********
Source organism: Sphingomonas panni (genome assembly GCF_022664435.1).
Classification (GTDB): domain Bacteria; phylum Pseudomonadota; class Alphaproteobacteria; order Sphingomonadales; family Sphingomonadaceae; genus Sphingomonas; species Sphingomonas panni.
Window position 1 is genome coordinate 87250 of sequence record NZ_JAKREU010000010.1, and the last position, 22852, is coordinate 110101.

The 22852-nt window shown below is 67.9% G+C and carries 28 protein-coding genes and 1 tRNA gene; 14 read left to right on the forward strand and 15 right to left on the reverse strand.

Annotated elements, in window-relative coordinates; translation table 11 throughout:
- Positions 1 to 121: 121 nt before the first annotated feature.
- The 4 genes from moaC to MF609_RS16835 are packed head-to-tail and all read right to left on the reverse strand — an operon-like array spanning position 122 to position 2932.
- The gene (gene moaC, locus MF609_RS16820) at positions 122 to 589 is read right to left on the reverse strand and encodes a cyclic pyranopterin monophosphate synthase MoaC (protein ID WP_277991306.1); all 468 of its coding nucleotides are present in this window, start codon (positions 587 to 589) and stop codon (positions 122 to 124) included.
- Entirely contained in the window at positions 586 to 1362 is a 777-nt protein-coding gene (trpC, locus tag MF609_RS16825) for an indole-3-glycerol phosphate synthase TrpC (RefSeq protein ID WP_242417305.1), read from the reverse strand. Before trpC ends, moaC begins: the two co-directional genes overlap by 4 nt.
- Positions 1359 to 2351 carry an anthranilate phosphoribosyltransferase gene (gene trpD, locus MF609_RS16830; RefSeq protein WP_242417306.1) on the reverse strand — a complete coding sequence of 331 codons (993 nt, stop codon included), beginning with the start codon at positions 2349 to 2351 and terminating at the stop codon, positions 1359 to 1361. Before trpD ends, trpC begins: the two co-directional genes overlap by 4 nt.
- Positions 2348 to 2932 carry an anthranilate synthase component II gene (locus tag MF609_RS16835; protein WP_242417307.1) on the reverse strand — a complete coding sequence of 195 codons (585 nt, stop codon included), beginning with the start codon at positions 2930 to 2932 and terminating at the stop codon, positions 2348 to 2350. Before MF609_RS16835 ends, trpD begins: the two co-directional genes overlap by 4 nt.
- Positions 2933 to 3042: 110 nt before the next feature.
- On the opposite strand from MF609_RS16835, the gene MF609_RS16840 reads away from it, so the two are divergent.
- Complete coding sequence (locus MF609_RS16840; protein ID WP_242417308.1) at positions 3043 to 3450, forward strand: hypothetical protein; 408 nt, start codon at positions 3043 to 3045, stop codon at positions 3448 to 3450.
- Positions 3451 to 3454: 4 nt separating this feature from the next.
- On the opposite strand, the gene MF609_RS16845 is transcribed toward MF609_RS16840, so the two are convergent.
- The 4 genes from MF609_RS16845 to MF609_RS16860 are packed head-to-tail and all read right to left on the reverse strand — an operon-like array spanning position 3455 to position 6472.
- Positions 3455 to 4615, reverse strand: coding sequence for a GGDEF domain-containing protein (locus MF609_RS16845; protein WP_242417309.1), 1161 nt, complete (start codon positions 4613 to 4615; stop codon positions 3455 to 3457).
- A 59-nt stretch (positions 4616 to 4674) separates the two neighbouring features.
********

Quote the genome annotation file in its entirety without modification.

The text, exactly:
Source organism: Sphingomonas panni (genome assembly GCF_022664435.1).
Classification (GTDB): domain Bacteria; phylum Pseudomonadota; class Alphaproteobacteria; order Sphingomonadales; family Sphingomonadaceae; genus Sphingomonas; species Sphingomonas panni.
Window position 1 is genome coordinate 87250 of sequence record NZ_JAKREU010000010.1, and the last position, 22852, is coordinate 110101.

The 22852-nt window shown below is 67.9% G+C and carries 28 protein-coding genes and 1 tRNA gene; 14 read left to right on the forward strand and 15 right to left on the reverse strand.

Annotated elements, in window-relative coordinates; translation table 11 throughout:
- Positions 1 to 121: 121 nt before the first annotated feature.
- The 4 genes from moaC to MF609_RS16835 are packed head-to-tail and all read right to left on the reverse strand — an operon-like array spanning position 122 to position 2932.
- The gene (gene moaC, locus MF609_RS16820) at positions 122 to 589 is read right to left on the reverse strand and encodes a cyclic pyranopterin monophosphate synthase MoaC (protein ID WP_277991306.1); all 468 of its coding nucleotides are present in this window, start codon (positions 587 to 589) and stop codon (positions 122 to 124) included.
- Entirely contained in the window at positions 586 to 1362 is a 777-nt protein-coding gene (trpC, locus tag MF609_RS16825) for an indole-3-glycerol phosphate synthase TrpC (RefSeq protein ID WP_242417305.1), read from the reverse strand. Before trpC ends, moaC begins: the two co-directional genes overlap by 4 nt.
- Positions 1359 to 2351 carry an anthranilate phosphoribosyltransferase gene (gene trpD, locus MF609_RS16830; RefSeq protein WP_242417306.1) on the reverse strand — a complete coding sequence of 331 codons (993 nt, stop codon included), beginning with the start codon at positions 2349 to 2351 and terminating at the stop codon, positions 1359 to 1361. Before trpD ends, trpC begins: the two co-directional genes overlap by 4 nt.
- Positions 2348 to 2932 carry an anthranilate synthase component II gene (locus tag MF609_RS16835; protein WP_242417307.1) on the reverse strand — a complete coding sequence of 195 codons (585 nt, stop codon included), beginning with the start codon at positions 2930 to 2932 and terminating at the stop codon, positions 2348 to 2350. Before MF609_RS16835 ends, trpD begins: the two co-directional genes overlap by 4 nt.
- Positions 2933 to 3042: 110 nt before the next feature.
- On the opposite strand from MF609_RS16835, the gene MF609_RS16840 reads away from it, so the two are divergent.
- Complete coding sequence (locus MF609_RS16840; protein ID WP_242417308.1) at positions 3043 to 3450, forward strand: hypothetical protein; 408 nt, start codon at positions 3043 to 3045, stop codon at positions 3448 to 3450.
- Positions 3451 to 3454: 4 nt separating this feature from the next.
- On the opposite strand, the gene MF609_RS16845 is transcribed toward MF609_RS16840, so the two are convergent.
- The 4 genes from MF609_RS16845 to MF609_RS16860 are packed head-to-tail and all read right to left on the reverse strand — an operon-like array spanning position 3455 to position 6472.
- Positions 3455 to 4615, reverse strand: coding sequence for a GGDEF domain-containing protein (locus MF609_RS16845; protein WP_242417309.1), 1161 nt, complete (start codon positions 4613 to 4615; stop codon positions 3455 to 3457).
- A 59-nt stretch (positions 4616 to 4674) separates the two neighbouring features.